Your face says it all
(Drive, Nicolas Winding Refn, US, 2011, 100 mins)
[Warning: A couple of scenes have been mentioned that may give away the plot]
The distorted voice of Kavinsky and Lovefoxx hand in hand with the thumping rhythm of their song “Night call” pulsates through the first five minutes of the film, where no dialogue is apparent, only atmosphere, and a tense one at that. Ryan Gosling, only known as ‘driver’, is cast into shadow as he waits in his vehicle for his next job as a getaway driver. The lack of communication between him and the criminals he is driving to safety, the ticking watch attached to the steering wheel and the harsh glances into his rear view mirror really emphasise the suspense of the opening scene. Gosling’s facial expression shows he is calm, in control and skilled. With the pink coloured opening credits, it feels like something out of Grand Theft Auto, carried by the eighties-like soundtrack and Driver’s scorpion jacket.
The dismissal of dialogue continues throughout the entirety of the film, and body language dominates, from the slightest twitch of the mouth to Driver’s rarely appearing smile. Providing yet more tension, the effect it has upon the romance within the film is pleasantly frustrating. Driver and his neighbour Irene (Carey Mulligan) gradually spend more time together, their eyes being the only indication of how they feel, which becomes particularly important when her husband Standard (Oscar Isaac) leaves prison. They don’t discuss their relationship, and physically it’s barely evident that there’s any chemistry at all. However, long takes capture their frequent glances for longer than what is considered comfortable, which heightens the anxiety for audiences.
The same can be applied to the slow motion technique used on the action scenes; the highly graphic but periodic shots are terribly bloody, stressing the anger contained within Driver and the human being’s ability to hurt its own kind. Blood spatters across a mirror as a girl’s head is blown to pieces, while not soon after a man is stomped to death, with only the noise of his squashed and mangled body to indicate his fate. Cinematographer Newton Thomas Sigel balances the beauty of the film as he has captured a variety of shots containing the Los Angeles sky line at night. He focuses on the twinkling of streetlights amongst traffic and the lighting within the driver’s car when he is at his calmest is dim, much like the rest of the film where hiding in the darkness is key to survival.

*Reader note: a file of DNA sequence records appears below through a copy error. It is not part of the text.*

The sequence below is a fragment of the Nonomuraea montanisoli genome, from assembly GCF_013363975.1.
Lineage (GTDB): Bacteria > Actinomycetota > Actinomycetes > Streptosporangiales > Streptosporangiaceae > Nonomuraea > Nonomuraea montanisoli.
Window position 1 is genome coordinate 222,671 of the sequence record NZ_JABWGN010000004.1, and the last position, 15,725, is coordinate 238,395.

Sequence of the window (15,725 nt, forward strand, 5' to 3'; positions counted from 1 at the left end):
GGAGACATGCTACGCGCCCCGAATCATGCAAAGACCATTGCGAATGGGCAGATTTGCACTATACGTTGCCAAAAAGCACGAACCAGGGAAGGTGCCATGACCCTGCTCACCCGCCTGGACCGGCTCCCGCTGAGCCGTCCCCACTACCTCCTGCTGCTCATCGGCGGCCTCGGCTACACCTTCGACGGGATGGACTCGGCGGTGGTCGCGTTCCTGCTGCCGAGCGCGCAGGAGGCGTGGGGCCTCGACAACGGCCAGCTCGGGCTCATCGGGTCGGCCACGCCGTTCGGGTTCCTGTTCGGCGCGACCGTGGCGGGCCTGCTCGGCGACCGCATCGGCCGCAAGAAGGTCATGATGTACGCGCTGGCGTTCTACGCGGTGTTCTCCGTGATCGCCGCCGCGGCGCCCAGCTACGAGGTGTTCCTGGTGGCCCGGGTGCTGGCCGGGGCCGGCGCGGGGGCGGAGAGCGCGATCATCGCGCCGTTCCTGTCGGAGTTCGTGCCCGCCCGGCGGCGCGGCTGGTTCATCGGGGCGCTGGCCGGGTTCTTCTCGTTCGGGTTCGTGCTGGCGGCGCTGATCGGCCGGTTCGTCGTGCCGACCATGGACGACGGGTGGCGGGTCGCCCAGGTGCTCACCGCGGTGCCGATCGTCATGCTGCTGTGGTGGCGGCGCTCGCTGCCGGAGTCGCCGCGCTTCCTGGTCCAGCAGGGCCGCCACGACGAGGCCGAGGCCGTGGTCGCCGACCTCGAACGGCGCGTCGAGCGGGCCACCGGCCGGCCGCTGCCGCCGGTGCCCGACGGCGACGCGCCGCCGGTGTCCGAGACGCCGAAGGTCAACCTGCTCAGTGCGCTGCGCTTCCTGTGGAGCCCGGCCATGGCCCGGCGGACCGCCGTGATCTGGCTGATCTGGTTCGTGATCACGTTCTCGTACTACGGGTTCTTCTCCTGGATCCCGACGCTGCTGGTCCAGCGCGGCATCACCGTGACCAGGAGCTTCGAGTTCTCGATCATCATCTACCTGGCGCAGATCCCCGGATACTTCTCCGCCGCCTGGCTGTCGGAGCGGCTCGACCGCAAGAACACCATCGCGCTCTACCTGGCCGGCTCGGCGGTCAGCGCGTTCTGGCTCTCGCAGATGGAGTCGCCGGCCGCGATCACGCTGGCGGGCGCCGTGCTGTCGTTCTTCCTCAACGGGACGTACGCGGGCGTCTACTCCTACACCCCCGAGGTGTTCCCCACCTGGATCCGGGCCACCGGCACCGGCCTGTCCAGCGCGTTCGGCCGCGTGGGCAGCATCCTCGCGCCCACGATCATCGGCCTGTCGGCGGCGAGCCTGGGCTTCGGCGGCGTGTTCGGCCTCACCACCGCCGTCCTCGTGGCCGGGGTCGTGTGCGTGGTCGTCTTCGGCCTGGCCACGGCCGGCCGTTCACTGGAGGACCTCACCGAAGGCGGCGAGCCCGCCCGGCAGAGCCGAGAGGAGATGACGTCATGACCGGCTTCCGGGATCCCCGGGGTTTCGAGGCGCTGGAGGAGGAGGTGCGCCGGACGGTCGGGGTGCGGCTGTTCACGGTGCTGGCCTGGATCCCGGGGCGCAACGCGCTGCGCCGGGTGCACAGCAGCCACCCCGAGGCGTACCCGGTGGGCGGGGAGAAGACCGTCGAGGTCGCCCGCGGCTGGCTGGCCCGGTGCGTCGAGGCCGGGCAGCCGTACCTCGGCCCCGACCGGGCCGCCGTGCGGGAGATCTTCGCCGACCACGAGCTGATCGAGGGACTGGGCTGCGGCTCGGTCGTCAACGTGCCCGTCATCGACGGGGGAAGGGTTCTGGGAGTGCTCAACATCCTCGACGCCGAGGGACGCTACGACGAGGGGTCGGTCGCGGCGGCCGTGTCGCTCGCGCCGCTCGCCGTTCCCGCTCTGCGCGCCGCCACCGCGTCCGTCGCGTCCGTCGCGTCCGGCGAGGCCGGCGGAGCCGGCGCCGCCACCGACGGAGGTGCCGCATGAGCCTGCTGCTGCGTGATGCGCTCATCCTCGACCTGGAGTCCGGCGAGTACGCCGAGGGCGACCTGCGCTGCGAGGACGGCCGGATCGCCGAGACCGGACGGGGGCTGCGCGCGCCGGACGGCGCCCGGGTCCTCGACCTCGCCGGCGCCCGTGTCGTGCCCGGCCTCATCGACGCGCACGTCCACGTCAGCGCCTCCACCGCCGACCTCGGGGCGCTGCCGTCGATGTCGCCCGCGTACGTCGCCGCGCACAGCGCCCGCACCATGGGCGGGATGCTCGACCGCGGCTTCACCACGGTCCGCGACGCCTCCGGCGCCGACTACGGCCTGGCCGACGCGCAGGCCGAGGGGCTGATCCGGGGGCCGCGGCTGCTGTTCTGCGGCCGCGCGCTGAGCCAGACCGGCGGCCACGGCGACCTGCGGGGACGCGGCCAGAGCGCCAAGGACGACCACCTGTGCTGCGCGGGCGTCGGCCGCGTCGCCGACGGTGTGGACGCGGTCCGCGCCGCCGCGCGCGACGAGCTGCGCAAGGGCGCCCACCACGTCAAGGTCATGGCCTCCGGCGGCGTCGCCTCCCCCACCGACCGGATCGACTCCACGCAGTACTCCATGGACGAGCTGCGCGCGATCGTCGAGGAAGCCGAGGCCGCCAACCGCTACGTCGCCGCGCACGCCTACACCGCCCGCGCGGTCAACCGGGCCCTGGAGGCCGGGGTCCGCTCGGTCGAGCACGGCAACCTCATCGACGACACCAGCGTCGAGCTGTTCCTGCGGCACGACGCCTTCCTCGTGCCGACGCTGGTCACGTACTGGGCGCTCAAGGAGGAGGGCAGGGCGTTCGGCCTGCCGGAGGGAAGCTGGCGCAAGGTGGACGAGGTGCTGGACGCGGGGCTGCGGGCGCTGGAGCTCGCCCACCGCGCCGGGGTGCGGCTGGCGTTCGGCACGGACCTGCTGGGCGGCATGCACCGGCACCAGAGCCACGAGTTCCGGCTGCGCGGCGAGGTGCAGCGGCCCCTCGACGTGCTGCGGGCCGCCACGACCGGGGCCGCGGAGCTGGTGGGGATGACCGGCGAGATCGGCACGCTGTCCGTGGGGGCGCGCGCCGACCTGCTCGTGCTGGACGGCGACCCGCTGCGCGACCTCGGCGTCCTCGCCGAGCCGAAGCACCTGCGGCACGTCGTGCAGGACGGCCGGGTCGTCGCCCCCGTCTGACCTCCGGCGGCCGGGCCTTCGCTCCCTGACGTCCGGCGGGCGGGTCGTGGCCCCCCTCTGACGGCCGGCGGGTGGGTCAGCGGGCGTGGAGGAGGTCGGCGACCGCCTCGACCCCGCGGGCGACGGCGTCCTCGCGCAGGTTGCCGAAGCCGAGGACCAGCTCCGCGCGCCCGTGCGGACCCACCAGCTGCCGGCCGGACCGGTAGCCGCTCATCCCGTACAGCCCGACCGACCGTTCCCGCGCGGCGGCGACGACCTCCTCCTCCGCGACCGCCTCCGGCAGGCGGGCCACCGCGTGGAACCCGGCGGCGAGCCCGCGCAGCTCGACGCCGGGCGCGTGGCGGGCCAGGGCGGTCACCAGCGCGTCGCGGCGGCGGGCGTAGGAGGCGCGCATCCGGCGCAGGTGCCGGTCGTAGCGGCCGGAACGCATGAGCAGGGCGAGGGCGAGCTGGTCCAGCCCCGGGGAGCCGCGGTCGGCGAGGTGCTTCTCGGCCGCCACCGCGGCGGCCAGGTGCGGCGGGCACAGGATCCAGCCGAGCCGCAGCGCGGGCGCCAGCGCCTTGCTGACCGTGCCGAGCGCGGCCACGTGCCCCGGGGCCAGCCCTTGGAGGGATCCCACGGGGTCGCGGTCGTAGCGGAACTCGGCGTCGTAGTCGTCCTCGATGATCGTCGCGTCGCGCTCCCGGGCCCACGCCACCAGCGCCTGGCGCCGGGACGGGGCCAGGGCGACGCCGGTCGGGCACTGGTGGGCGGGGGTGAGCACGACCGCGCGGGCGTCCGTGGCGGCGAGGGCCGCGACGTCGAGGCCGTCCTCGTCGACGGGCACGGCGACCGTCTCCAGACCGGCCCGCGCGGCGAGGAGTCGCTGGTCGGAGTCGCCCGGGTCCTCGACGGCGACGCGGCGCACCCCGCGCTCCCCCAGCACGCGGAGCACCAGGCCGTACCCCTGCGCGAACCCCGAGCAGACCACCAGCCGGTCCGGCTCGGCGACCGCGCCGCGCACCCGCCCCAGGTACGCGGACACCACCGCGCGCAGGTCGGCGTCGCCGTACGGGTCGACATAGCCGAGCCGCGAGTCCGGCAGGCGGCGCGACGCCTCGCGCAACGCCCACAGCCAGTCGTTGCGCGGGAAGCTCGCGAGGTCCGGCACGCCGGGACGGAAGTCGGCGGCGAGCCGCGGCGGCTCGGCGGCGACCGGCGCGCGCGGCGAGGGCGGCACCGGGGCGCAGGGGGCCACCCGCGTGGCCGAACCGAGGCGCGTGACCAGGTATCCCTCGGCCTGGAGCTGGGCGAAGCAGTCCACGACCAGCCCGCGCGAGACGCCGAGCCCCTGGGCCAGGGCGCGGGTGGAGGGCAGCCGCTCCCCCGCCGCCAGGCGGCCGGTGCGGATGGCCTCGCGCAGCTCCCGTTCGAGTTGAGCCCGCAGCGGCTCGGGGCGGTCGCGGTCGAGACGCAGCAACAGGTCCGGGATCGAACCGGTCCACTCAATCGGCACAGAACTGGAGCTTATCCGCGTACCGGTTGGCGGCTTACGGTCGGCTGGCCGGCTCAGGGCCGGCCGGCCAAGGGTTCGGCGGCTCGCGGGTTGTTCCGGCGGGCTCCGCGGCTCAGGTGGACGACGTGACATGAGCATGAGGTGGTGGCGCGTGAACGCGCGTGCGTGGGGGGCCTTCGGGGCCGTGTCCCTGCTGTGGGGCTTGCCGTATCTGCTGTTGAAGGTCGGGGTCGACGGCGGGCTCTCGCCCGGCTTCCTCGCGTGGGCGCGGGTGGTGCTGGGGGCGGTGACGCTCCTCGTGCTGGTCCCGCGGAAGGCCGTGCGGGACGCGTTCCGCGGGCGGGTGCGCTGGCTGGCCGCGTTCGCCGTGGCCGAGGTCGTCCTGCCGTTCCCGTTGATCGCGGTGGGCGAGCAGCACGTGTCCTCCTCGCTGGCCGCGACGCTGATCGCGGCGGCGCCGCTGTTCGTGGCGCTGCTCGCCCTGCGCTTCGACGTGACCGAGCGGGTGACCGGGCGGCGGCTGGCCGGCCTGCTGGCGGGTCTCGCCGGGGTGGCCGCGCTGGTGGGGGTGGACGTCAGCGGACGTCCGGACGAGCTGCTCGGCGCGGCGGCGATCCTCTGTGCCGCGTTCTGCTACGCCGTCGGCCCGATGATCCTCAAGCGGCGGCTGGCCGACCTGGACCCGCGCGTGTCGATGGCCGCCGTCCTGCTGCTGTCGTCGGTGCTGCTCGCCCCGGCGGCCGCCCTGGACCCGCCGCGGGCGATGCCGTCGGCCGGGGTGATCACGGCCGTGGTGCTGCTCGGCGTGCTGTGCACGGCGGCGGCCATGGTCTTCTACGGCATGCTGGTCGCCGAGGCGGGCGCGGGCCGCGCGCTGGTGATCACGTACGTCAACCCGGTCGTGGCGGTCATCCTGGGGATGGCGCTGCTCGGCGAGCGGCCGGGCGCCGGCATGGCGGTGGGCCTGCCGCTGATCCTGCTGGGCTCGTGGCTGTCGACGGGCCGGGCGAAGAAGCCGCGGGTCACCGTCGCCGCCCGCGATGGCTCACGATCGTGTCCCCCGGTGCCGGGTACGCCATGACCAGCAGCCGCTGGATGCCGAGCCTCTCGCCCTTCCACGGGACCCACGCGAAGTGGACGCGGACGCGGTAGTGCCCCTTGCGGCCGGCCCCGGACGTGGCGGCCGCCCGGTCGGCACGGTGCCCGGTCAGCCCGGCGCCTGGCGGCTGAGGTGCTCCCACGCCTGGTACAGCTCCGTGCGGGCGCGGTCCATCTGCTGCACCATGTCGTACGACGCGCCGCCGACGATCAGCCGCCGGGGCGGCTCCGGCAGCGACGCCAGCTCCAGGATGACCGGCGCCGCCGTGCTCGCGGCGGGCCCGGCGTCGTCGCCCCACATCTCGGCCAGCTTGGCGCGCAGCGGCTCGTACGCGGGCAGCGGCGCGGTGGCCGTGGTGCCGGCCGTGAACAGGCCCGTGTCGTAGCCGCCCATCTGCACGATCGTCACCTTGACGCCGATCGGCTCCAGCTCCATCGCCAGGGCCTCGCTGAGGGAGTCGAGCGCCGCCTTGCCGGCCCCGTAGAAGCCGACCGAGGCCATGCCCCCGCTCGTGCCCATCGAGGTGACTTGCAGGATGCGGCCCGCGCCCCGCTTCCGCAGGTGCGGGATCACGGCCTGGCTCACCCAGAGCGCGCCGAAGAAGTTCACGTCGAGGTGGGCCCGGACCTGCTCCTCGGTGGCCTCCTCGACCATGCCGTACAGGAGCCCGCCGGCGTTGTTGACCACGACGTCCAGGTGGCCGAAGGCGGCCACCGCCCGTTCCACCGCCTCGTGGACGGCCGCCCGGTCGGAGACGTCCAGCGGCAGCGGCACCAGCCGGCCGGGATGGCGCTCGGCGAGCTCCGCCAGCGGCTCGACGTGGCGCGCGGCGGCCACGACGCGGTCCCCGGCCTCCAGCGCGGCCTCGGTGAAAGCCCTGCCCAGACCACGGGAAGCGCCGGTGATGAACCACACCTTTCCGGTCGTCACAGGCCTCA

Gosling is highly appealing to watch; he remains silent and stern, the violence that erupts from him is unpredictable as his tough attitude is written all over his face, and does not need proving. His role is a complete contrast since The Notebook (2004), and it is a pleasant surprise to watch him produce such a complex and mysterious character without having to do much persuading at all. Driver has a part time job as a stuntman, as well as working in a garage employed by Shannon (Bryan Cranston), film producer Bernie (Albert Brooks) and his partner Nino (Ron Perlman). With so many car related jobs, it is unfortunate that there is not as many car chases or driving in general as expected. However, when the double crossing begins and Standard can’t fight his own battles once out of jail, Driver takes it upon himself to protect Irene and her son and the very limited amount of characters soon become linked by a job gone wrong.
The structure of Drive as a whole felt exhilarating despite how mismatched it would seem amongst films such as Transporter (2002) or any of the Fast and Furious films, which are full on and action packed to the brim with dangerous car stunts. Drive is rather a relaxed and patient film, much like the protagonist, and has benefitted from such an enchanting soundtrack which successfully fills the gaps where a script should have been.